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Tacoma sisters share love for their hometown in new children's book

'Tacoma Adventures' follows a raccoon family's adventures around the City of Destiny.

TACOMA, Wash. — Nancy Glen is a teacher at Puyallup’s Emerald Ridge High. Her sister Julia Glen is an artist who now lives in California. Both are fourth generation Tacomans.

They've reunited in Tacoma to share the love of their hometown in a children's book, "Tacoma Adventures."

“As I look back I want our kids the children in the family to know and understand what a great place and fun place Tacoma is," said Julia. “Because that's what I remember.”

The story is written at the third grade level and follows Stuart the raccoon, who's frustrated, because he has to write a report about “boring Tacoma.”

But his grandfather shows Stuart around the city. They visit museums, get lunch at Frisko Freeze and check out Stadium High School. Back in California, painting these images made Julia homesick.

Credit: KING TV
Julia Glen paints the images in Tacoma Adventures

"I had been away for a while, and it was really an eye-opener,” she said.

“It used to be when family and friends came to town you would take them to Seattle,” said Nancy. “That was the big thing. And now Tacoma has so much to offer if they are here for a week there won't be time to go to Seattle.”

The book even touches on a dark chapter in Tacoma history when the characters stop by the Chinese Reconciliation Park. The park commemorates the forced expulsion of Tacoma's Chinese population in 1885.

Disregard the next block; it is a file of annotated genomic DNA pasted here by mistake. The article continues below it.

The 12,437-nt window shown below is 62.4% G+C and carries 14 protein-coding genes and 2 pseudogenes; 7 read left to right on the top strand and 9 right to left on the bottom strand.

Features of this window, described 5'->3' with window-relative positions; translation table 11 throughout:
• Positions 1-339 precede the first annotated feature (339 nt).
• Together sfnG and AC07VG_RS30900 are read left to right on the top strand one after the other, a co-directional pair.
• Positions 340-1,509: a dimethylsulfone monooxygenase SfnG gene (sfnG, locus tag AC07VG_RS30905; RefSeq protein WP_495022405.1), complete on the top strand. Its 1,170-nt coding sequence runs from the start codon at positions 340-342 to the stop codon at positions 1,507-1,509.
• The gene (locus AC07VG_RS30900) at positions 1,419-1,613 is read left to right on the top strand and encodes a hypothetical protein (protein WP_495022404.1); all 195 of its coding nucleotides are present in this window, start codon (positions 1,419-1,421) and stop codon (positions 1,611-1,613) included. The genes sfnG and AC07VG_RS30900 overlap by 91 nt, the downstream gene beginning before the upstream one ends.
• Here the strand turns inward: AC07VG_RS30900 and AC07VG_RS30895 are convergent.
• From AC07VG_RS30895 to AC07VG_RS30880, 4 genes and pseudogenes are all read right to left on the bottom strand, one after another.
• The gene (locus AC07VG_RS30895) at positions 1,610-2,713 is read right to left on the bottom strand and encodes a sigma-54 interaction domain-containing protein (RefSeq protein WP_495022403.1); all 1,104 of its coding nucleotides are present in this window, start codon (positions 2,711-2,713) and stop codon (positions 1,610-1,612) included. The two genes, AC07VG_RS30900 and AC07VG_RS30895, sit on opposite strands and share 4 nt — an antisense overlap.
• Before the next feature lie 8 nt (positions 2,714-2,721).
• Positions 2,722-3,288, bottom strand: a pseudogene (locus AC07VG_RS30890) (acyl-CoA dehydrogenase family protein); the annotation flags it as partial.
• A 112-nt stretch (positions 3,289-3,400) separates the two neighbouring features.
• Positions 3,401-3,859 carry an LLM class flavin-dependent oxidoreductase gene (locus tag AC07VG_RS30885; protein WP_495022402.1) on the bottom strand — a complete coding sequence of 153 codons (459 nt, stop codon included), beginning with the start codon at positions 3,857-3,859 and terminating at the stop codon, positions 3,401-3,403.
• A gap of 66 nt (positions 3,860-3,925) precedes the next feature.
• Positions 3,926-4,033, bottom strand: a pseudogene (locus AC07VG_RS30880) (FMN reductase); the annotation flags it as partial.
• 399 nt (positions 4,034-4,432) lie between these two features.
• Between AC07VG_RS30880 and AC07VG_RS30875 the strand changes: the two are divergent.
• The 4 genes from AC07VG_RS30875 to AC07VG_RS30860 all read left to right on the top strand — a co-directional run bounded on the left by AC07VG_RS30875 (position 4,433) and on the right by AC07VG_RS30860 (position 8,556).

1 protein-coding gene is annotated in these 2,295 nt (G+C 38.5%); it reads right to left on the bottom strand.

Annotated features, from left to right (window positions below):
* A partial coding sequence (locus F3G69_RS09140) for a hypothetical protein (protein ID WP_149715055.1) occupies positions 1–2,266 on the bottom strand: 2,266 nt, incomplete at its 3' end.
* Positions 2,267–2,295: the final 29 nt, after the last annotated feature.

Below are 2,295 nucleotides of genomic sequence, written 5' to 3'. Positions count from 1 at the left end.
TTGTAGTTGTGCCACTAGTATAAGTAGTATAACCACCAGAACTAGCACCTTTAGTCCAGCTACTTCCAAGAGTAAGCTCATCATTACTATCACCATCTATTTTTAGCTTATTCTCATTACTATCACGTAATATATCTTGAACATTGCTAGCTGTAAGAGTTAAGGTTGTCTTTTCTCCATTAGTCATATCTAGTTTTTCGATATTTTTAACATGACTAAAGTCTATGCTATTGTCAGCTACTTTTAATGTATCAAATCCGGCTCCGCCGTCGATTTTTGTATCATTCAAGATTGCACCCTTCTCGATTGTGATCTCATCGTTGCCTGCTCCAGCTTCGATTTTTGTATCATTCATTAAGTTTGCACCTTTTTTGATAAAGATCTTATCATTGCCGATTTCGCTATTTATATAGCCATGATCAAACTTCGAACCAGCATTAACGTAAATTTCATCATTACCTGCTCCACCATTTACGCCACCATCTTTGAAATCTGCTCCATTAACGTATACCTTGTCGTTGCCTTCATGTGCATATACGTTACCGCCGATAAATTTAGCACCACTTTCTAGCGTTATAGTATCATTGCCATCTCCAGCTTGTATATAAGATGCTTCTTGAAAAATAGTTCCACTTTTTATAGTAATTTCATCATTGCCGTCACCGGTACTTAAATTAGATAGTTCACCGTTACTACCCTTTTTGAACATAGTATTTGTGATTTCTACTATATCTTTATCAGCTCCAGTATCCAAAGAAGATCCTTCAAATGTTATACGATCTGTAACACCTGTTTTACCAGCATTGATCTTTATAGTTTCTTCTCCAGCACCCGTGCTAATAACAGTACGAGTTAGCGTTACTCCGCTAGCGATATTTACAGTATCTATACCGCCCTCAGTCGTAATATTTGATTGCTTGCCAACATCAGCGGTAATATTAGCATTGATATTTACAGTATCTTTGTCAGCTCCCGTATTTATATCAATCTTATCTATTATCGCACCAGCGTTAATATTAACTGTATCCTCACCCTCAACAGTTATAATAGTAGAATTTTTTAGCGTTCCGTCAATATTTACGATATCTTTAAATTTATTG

“And it's beautiful,” said Nancy. “I mean it is a really healing place.”

Credit: Glen Creations
An illustration of the Chinese Reconciliation Park in Tacoma Adventures

“Unless you know your history, you repeat it,” said Julia.

“And I think it ties in with what's going on today with immigration,” added Nancy. “How different cultures contribute to your immediate community and have a place there.”

The Glen sisters say the book has been selling well all over Tacoma. They plan to write books that take part in Puyallup and Olympia as well. Some of the book's proceeds will be donated to local literacy programs.

“You know Tacoma really supports its own,” said Nancy Glen. “It's been amazing.”

For this reason and others the sisters have come to the same conclusion as their story's hero that Tacoma is the best city of all.

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